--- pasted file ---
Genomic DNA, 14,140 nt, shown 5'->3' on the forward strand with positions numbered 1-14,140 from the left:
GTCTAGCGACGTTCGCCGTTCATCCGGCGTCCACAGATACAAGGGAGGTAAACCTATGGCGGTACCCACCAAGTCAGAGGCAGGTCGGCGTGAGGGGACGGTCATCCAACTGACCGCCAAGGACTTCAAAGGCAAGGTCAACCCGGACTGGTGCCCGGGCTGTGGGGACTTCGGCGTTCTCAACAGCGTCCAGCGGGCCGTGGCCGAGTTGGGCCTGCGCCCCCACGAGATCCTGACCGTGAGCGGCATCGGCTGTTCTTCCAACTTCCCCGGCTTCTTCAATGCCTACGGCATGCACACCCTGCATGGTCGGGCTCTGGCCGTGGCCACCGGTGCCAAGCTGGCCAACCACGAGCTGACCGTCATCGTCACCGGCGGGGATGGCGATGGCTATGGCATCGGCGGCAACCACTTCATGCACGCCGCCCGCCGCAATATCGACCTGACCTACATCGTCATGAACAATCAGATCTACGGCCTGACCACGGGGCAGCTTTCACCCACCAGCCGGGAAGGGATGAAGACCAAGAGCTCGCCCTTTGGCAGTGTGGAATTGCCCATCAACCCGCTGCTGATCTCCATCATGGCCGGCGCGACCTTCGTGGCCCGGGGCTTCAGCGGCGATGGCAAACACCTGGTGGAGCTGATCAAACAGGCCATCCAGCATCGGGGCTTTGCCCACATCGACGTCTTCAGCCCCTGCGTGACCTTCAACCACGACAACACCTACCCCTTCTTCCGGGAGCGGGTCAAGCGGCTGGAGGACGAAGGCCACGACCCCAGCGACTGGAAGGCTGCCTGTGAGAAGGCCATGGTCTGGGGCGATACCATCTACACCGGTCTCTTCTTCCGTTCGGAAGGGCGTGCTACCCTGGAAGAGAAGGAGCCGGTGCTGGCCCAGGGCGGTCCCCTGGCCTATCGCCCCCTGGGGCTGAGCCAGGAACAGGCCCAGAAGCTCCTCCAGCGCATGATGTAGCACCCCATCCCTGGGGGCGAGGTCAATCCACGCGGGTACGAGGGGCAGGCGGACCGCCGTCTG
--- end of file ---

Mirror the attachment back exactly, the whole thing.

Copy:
Genomic DNA, 14,140 nt, shown 5'->3' on the forward strand with positions numbered 1-14,140 from the left:
GTCTAGCGACGTTCGCCGTTCATCCGGCGTCCACAGATACAAGGGAGGTAAACCTATGGCGGTACCCACCAAGTCAGAGGCAGGTCGGCGTGAGGGGACGGTCATCCAACTGACCGCCAAGGACTTCAAAGGCAAGGTCAACCCGGACTGGTGCCCGGGCTGTGGGGACTTCGGCGTTCTCAACAGCGTCCAGCGGGCCGTGGCCGAGTTGGGCCTGCGCCCCCACGAGATCCTGACCGTGAGCGGCATCGGCTGTTCTTCCAACTTCCCCGGCTTCTTCAATGCCTACGGCATGCACACCCTGCATGGTCGGGCTCTGGCCGTGGCCACCGGTGCCAAGCTGGCCAACCACGAGCTGACCGTCATCGTCACCGGCGGGGATGGCGATGGCTATGGCATCGGCGGCAACCACTTCATGCACGCCGCCCGCCGCAATATCGACCTGACCTACATCGTCATGAACAATCAGATCTACGGCCTGACCACGGGGCAGCTTTCACCCACCAGCCGGGAAGGGATGAAGACCAAGAGCTCGCCCTTTGGCAGTGTGGAATTGCCCATCAACCCGCTGCTGATCTCCATCATGGCCGGCGCGACCTTCGTGGCCCGGGGCTTCAGCGGCGATGGCAAACACCTGGTGGAGCTGATCAAACAGGCCATCCAGCATCGGGGCTTTGCCCACATCGACGTCTTCAGCCCCTGCGTGACCTTCAACCACGACAACACCTACCCCTTCTTCCGGGAGCGGGTCAAGCGGCTGGAGGACGAAGGCCACGACCCCAGCGACTGGAAGGCTGCCTGTGAGAAGGCCATGGTCTGGGGCGATACCATCTACACCGGTCTCTTCTTCCGTTCGGAAGGGCGTGCTACCCTGGAAGAGAAGGAGCCGGTGCTGGCCCAGGGCGGTCCCCTGGCCTATCGCCCCCTGGGGCTGAGCCAGGAACAGGCCCAGAAGCTCCTCCAGCGCATGATGTAGCACCCCATCCCTGGGGGCGAGGTCAATCCACGCGGGTACGAGGGGCAGGCGGACCGCCGTCTG